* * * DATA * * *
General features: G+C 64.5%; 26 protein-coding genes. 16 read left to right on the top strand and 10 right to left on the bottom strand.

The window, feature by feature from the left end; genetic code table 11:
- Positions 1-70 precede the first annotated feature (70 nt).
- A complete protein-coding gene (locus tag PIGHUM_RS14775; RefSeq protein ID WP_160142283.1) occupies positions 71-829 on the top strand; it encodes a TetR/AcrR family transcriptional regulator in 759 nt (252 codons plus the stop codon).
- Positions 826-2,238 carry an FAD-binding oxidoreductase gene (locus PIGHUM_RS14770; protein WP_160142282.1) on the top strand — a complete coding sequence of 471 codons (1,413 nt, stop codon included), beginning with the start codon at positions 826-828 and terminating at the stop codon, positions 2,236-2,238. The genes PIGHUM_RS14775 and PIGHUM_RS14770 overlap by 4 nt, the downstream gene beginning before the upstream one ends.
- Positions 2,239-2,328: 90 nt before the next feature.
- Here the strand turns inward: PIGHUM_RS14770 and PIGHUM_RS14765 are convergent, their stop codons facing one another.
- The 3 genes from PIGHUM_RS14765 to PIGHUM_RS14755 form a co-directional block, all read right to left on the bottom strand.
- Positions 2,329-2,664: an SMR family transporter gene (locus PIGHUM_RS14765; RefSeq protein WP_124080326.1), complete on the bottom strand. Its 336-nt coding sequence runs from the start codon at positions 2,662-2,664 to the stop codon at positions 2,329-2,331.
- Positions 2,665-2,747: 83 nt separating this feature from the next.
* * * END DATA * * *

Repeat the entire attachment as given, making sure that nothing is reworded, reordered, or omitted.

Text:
General features: G+C 64.5%; 26 protein-coding genes. 16 read left to right on the top strand and 10 right to left on the bottom strand.

The window, feature by feature from the left end; genetic code table 11:
- Positions 1-70 precede the first annotated feature (70 nt).
- A complete protein-coding gene (locus tag PIGHUM_RS14775; RefSeq protein ID WP_160142283.1) occupies positions 71-829 on the top strand; it encodes a TetR/AcrR family transcriptional regulator in 759 nt (252 codons plus the stop codon).
- Positions 826-2,238 carry an FAD-binding oxidoreductase gene (locus PIGHUM_RS14770; protein WP_160142282.1) on the top strand — a complete coding sequence of 471 codons (1,413 nt, stop codon included), beginning with the start codon at positions 826-828 and terminating at the stop codon, positions 2,236-2,238. The genes PIGHUM_RS14775 and PIGHUM_RS14770 overlap by 4 nt, the downstream gene beginning before the upstream one ends.
- Positions 2,239-2,328: 90 nt before the next feature.
- Here the strand turns inward: PIGHUM_RS14770 and PIGHUM_RS14765 are convergent, their stop codons facing one another.
- The 3 genes from PIGHUM_RS14765 to PIGHUM_RS14755 form a co-directional block, all read right to left on the bottom strand.
- Positions 2,329-2,664: an SMR family transporter gene (locus PIGHUM_RS14765; RefSeq protein WP_124080326.1), complete on the bottom strand. Its 336-nt coding sequence runs from the start codon at positions 2,662-2,664 to the stop codon at positions 2,329-2,331.
- Positions 2,665-2,747: 83 nt separating this feature from the next.